San Lorenzo Market – The Latest Popular Gourmet Spot~A Surprising Connection Between the Unification of the Italian State and the Central Market|Miho Bokuda|KnowLedge World Network|Activities|KNOWLEDGE CAPITAL

  • 2015.06.26
  • San Lorenzo Market – The Latest Popular Gourmet Spot~A Surprising Connection Between the Unification of the Italian State and the Central Market
The concept that food is the basis of life is common throughout the world. In Italy, the market (“mercato” in Italian) is used daily as much as the convenient large supermarkets, and serve as the foundation for supporting the citizens’ kitchens. The historical area at the center of Florence also has two large fresh food markets that can be visited every day of the week except for Sundays.

The storefronts at the market are lined with colorful vegetables and fruits, as well as countless varieties of cheese. The butcher shop offers everything from huge chunks of meat to selected parts that are cut to order for your specific cooking needs, creating opportunities for Italians, who are good cooks, to show off their skills in cooking.


The Central Market is located at the center of downtown. From the back of the Basilica of San Lorenzo, famous for Michelangelo’s Medici Chapel, it is about a five-minute walk while looking into street stalls selling souvenirs such as Florence’s local leather products. This area has become a popular spot among foreign travelers for finding Italian specialty items.

In order to further revitalize the city by utilizing this convenient location, the city of Florence and the business community joined hand in hand to promote a project themed around “tradition and innovation” as well as the “gourmet food oasis at the city center,” and a renewed Central Market opened last year in April.


On the ground floor, the lively old market was left as is, and the second floor saw a reopening of a new contemporary open space that adds an Italian-design light interior and comfort to the display of a refined open ceiling that was constructed in 1874. Natural light shines through the glass fitted into 141-year-old cast iron frames on the walls, promoting an image of healthy foods.


Within this large indoor space totaling 3000m2, there are twelve sections dedicated to food specialties such as pizza, cheese, salami, wine and gelato at the center, as well as a bar counter for drinking beer on tap while watching soccer on a big screen TV, counters for a wine seminar and truffles, a café, shopping space and even a section for cooking class.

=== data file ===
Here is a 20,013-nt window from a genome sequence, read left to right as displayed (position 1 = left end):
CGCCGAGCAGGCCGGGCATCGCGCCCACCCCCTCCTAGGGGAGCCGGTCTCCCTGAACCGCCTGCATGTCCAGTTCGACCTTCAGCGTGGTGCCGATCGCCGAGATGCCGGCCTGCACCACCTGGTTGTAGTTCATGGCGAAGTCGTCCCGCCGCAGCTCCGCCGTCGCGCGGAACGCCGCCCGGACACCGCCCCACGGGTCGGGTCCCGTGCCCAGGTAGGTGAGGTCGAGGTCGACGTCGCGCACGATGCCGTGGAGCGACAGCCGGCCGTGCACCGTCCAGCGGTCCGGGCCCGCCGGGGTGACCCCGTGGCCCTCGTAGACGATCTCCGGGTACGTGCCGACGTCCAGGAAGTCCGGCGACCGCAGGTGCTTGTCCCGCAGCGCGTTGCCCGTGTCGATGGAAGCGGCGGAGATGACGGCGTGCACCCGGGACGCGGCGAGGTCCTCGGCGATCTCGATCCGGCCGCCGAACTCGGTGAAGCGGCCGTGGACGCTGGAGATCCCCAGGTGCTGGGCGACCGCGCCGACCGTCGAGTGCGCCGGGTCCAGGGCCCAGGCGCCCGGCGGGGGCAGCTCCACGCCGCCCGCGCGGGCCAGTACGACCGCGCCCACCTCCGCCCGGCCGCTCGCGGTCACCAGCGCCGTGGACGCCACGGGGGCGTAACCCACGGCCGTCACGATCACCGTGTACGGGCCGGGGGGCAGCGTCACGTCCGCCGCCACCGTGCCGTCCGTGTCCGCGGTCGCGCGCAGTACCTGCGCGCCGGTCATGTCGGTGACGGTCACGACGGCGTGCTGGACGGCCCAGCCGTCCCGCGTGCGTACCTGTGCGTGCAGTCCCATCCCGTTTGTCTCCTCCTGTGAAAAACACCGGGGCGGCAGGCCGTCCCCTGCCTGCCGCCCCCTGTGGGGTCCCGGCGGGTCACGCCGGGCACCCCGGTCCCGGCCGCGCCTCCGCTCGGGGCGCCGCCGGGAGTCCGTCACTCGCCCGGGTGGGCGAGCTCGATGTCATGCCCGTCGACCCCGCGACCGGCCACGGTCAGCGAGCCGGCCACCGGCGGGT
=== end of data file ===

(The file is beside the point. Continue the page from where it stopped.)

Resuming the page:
The market is open until midnight, has an easy payment method, consists of a food court where you can eat as much as you want of whatever you fancy and serves authentic food such as bread and fresh pasta prepared right before your eyes. With the synergetic effect from the fresh image of the ingredients on the ground floor, today, the market has become a popular gourmet food destination.

By the way, do you know of the surprising connection between today’s Central Market of Florence and the unification of the Italian state?

Modern Italy started with the Kingdom of Italy established in 1861 through unification by the hands of the king of Sardinia, Vittorio Emanuele II, and the famous Giuseppe Garibaldi ’s works in military campaigns. During the five years between 1865 and 1870, the capital was provisionally transferred to Florence, welcoming the king and the cabinet. It was during this time that reconstruction plans were made for modernizing the entire city to make Florence a befitting capital, and city construction meeting the European world standard of a new plaza, road expansion, electric systems, etc., was carried out. Plans for the Central Market were made around this time as well, and was completed in 1874 by the best architect of the day using the most advanced materials and technology, in order to provide for the diet needs of the people, whose population increased by 270,000 over 50 years since 1865.

2015 marks the 150th anniversary of the Italian capital’s relocation to Florence. With hopes for the further development of the city, let us say, “Congratulations!”


  • Miho Bokuda
  • AgeCow( USHI )
  • GenderFemale
  • JobWestern painting restorer

Majored in Japanese painting at the Faculty of Art at Kyoto Seika University. Founded her own business in the Renaissance city of Florence in 2008 and has been actively involved in restoration of classic Italian paintings since then. On her days off, she enjoys exploring delicious ingredients at local markets, visit nearby towns, and singing in the choir she belongs to.

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